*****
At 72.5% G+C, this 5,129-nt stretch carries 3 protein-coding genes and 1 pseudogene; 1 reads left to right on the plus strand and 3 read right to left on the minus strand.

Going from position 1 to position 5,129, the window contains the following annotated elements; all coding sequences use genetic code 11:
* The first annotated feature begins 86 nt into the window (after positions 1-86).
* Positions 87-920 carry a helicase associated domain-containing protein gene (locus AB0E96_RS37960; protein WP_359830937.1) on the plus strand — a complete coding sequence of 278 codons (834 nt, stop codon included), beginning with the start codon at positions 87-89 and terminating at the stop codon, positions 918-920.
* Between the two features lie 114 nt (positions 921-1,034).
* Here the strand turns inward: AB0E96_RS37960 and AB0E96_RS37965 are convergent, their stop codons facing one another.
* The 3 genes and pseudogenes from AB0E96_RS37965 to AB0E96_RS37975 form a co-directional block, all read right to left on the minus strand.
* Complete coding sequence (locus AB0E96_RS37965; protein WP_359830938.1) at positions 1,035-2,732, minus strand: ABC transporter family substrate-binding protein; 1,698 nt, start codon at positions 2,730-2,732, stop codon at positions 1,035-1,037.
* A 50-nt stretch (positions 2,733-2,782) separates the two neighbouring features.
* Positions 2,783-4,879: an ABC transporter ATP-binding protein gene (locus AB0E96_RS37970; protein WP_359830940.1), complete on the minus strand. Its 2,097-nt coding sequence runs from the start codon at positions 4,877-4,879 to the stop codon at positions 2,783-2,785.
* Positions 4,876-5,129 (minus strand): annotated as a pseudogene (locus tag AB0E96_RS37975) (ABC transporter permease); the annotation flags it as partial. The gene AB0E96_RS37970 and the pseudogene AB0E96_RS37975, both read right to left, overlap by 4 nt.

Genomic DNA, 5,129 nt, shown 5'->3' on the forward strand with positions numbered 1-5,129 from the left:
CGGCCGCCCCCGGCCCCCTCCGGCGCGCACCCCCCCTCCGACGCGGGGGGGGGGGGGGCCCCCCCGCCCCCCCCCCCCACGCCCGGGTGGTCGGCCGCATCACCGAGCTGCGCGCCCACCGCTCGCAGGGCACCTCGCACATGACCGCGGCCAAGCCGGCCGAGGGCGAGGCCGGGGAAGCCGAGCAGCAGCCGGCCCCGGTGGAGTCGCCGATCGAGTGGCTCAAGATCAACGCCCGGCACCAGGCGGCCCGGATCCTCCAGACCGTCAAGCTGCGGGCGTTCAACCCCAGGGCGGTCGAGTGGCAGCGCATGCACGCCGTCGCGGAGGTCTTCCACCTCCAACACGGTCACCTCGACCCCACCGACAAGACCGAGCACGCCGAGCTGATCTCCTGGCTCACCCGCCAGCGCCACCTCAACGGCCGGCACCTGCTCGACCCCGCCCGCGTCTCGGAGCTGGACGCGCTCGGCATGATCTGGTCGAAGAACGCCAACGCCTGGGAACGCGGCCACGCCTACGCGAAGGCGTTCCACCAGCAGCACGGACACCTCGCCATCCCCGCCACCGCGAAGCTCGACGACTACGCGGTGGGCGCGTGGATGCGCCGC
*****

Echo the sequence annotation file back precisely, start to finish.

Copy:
At 72.5% G+C, this 5,129-nt stretch carries 3 protein-coding genes and 1 pseudogene; 1 reads left to right on the plus strand and 3 read right to left on the minus strand.

Going from position 1 to position 5,129, the window contains the following annotated elements; all coding sequences use genetic code 11:
* The first annotated feature begins 86 nt into the window (after positions 1-86).
* Positions 87-920 carry a helicase associated domain-containing protein gene (locus AB0E96_RS37960; protein WP_359830937.1) on the plus strand — a complete coding sequence of 278 codons (834 nt, stop codon included), beginning with the start codon at positions 87-89 and terminating at the stop codon, positions 918-920.
* Between the two features lie 114 nt (positions 921-1,034).
* Here the strand turns inward: AB0E96_RS37960 and AB0E96_RS37965 are convergent, their stop codons facing one another.
* The 3 genes and pseudogenes from AB0E96_RS37965 to AB0E96_RS37975 form a co-directional block, all read right to left on the minus strand.
* Complete coding sequence (locus AB0E96_RS37965; protein WP_359830938.1) at positions 1,035-2,732, minus strand: ABC transporter family substrate-binding protein; 1,698 nt, start codon at positions 2,730-2,732, stop codon at positions 1,035-1,037.
* A 50-nt stretch (positions 2,733-2,782) separates the two neighbouring features.
* Positions 2,783-4,879: an ABC transporter ATP-binding protein gene (locus AB0E96_RS37970; protein WP_359830940.1), complete on the minus strand. Its 2,097-nt coding sequence runs from the start codon at positions 4,877-4,879 to the stop codon at positions 2,783-2,785.
* Positions 4,876-5,129 (minus strand): annotated as a pseudogene (locus tag AB0E96_RS37975) (ABC transporter permease); the annotation flags it as partial. The gene AB0E96_RS37970 and the pseudogene AB0E96_RS37975, both read right to left, overlap by 4 nt.

Genomic DNA, 5,129 nt, shown 5'->3' on the forward strand with positions numbered 1-5,129 from the left:
CGGCCGCCCCCGGCCCCCTCCGGCGCGCACCCCCCCTCCGACGCGGGGGGGGGGGGGGCCCCCCCGCCCCCCCCCCCCACGCCCGGGTGGTCGGCCGCATCACCGAGCTGCGCGCCCACCGCTCGCAGGGCACCTCGCACATGACCGCGGCCAAGCCGGCCGAGGGCGAGGCCGGGGAAGCCGAGCAGCAGCCGGCCCCGGTGGAGTCGCCGATCGAGTGGCTCAAGATCAACGCCCGGCACCAGGCGGCCCGGATCCTCCAGACCGTCAAGCTGCGGGCGTTCAACCCCAGGGCGGTCGAGTGGCAGCGCATGCACGCCGTCGCGGAGGTCTTCCACCTCCAACACGGTCACCTCGACCCCACCGACAAGACCGAGCACGCCGAGCTGATCTCCTGGCTCACCCGCCAGCGCCACCTCAACGGCCGGCACCTGCTCGACCCCGCCCGCGTCTCGGAGCTGGACGCGCTCGGCATGATCTGGTCGAAGAACGCCAACGCCTGGGAACGCGGCCACGCCTACGCGAAGGCGTTCCACCAGCAGCACGGACACCTCGCCATCCCCGCCACCGCGAAGCTCGACGACTACGCGGTGGGCGCGTGGATGCGCCGC